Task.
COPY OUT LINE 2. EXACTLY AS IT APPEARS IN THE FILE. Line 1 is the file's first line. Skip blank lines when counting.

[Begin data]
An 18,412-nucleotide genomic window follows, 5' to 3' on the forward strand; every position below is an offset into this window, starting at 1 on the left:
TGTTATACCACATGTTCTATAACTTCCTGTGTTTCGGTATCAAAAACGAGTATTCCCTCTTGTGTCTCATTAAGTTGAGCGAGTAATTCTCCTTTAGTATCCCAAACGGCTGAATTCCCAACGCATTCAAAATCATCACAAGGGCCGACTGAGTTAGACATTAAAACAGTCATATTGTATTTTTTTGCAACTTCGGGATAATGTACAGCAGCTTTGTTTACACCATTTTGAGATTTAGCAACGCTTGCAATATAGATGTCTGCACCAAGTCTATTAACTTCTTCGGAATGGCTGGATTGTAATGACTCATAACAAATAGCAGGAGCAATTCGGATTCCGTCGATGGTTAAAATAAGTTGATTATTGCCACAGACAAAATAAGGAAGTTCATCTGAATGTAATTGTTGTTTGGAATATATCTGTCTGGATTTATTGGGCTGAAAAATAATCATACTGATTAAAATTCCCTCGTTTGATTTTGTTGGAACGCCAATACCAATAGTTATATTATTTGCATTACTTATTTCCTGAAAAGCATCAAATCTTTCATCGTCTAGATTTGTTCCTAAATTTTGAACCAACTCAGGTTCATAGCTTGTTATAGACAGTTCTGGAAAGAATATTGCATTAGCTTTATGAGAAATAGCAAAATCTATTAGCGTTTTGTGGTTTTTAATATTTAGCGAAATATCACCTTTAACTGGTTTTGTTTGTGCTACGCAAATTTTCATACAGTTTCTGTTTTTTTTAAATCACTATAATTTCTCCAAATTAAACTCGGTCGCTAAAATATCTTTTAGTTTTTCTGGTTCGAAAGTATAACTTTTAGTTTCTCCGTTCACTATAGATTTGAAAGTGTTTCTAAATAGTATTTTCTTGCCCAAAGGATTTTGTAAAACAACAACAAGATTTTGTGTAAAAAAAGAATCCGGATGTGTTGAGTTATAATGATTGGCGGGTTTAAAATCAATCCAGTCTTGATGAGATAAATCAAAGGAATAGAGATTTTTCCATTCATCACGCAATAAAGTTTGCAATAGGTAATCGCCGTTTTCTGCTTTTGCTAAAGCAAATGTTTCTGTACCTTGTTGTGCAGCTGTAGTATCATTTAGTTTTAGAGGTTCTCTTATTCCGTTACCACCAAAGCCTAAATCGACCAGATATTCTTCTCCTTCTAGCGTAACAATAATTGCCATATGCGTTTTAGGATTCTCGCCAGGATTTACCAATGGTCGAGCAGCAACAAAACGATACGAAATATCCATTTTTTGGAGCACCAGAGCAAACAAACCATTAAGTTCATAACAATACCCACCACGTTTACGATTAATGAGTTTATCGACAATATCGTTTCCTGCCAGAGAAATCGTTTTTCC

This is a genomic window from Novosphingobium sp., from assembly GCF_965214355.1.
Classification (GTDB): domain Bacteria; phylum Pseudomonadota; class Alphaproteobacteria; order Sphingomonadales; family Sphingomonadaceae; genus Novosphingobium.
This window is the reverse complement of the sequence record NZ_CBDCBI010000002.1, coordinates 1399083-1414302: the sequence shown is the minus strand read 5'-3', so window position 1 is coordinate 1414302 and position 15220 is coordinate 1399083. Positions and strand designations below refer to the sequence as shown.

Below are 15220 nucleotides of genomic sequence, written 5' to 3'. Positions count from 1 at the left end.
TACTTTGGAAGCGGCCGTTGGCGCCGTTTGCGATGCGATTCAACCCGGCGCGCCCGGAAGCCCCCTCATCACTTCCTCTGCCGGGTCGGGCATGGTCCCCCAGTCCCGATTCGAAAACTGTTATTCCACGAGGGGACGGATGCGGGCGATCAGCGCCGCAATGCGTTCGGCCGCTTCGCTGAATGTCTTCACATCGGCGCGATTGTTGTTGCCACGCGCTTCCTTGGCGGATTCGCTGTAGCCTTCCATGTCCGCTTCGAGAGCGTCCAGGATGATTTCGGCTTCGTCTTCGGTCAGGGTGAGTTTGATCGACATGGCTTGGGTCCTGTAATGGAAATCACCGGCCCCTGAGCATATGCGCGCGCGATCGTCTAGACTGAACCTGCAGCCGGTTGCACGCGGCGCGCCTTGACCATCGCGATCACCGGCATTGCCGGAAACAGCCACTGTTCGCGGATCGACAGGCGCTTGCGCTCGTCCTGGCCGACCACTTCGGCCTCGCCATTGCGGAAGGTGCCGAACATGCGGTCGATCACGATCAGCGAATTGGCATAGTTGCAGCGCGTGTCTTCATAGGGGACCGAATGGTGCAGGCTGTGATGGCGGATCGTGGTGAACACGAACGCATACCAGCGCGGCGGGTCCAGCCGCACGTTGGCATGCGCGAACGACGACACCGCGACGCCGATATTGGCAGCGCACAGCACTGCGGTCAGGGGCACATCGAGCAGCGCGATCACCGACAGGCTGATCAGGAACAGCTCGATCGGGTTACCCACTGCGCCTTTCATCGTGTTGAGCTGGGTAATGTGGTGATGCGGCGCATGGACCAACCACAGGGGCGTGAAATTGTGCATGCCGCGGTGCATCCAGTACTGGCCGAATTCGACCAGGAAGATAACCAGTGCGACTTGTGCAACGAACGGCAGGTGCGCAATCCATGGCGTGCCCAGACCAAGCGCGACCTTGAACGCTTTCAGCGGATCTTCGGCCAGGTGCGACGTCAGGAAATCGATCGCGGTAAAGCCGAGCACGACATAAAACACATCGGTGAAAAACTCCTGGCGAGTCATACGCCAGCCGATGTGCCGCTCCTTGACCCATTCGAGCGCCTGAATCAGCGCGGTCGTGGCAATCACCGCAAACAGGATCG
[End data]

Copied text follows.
TGTTATACCACATGTTCTATAACTTCCTGTGTTTCGGTATCAAAAACGAGTATTCCCTCTTGTGTCTCATTAAGTTGAGCGAGTAATTCTCCTTTAGTATCCCAAACGGCTGAATTCCCAACGCATTCAAAATCATCACAAGGGCCGACTGAGTTAGACATTAAAACAGTCATATTGTATTTTTTTGCAACTTCGGGATAATGTACAGCAGCTTTGTTTACACCATTTTGAGATTTAGCAACGCTTGCAATATAGATGTCTGCACCAAGTCTATTAACTTCTTCGGAATGGCTGGATTGTAATGACTCATAACAAATAGCAGGAGCAATTCGGATTCCGTCGATGGTTAAAATAAGTTGATTATTGCCACAGACAAAATAAGGAAGTTCATCTGAATGTAATTGTTGTTTGGAATATATCTGTCTGGATTTATTGGGCTGAAAAATAATCATACTGATTAAAATTCCCTCGTTTGATTTTGTTGGAACGCCAATACCAATAGTTATATTATTTGCATTACTTATTTCCTGAAAAGCATCAAATCTTTCATCGTCTAGATTTGTTCCTAAATTTTGAACCAACTCAGGTTCATAGCTTGTTATAGACAGTTCTGGAAAGAATATTGCATTAGCTTTATGAGAAATAGCAAAATCTATTAGCGTTTTGTGGTTTTTAATATTTAGCGAAATATCACCTTTAACTGGTTTTGTTTGTGCTACGCAAATTTTCATACAGTTTCTGTTTTTTTTAAATCACTATAATTTCTCCAAATTAAACTCGGTCGCTAAAATATCTTTTAGTTTTTCTGGTTCGAAAGTATAACTTTTAGTTTCTCCGTTCACTATAGATTTGAAAGTGTTTCTAAATAGTATTTTCTTGCCCAAAGGATTTTGTAAAACAACAACAAGATTTTGTGTAAAAAAAGAATCCGGATGTGTTGAGTTATAATGATTGGCGGGTTTAAAATCAATCCAGTCTTGATGAGATAAATCAAAGGAATAGAGATTTTTCCATTCATCACGCAATAAAGTTTGCAATAGGTAATCGCCGTTTTCTGCTTTTGCTAAAGCAAATGTTTCTGTACCTTGTTGTGCAGCTGTAGTATCATTTAGTTTTAGAGGTTCTCTTATTCCGTTACCACCAAAGCCTAAATCGACCAGATATTCTTCTCCTTCTAGCGTAACAATAATTGCCATATGCGTTTTAGGATTCTCGCCAGGATTTACCAATGGTCGAGCAGCAACAAAACGATACGAAATATCCATTTTTTGGAGCACCAGAGCAAACAAACCATTAAGTTCATAACAATACCCACCACGTTTACGATTAATGAGTTTATCGACAATATCGTTTCCTGCCAGAGAAATCGTTTTTCC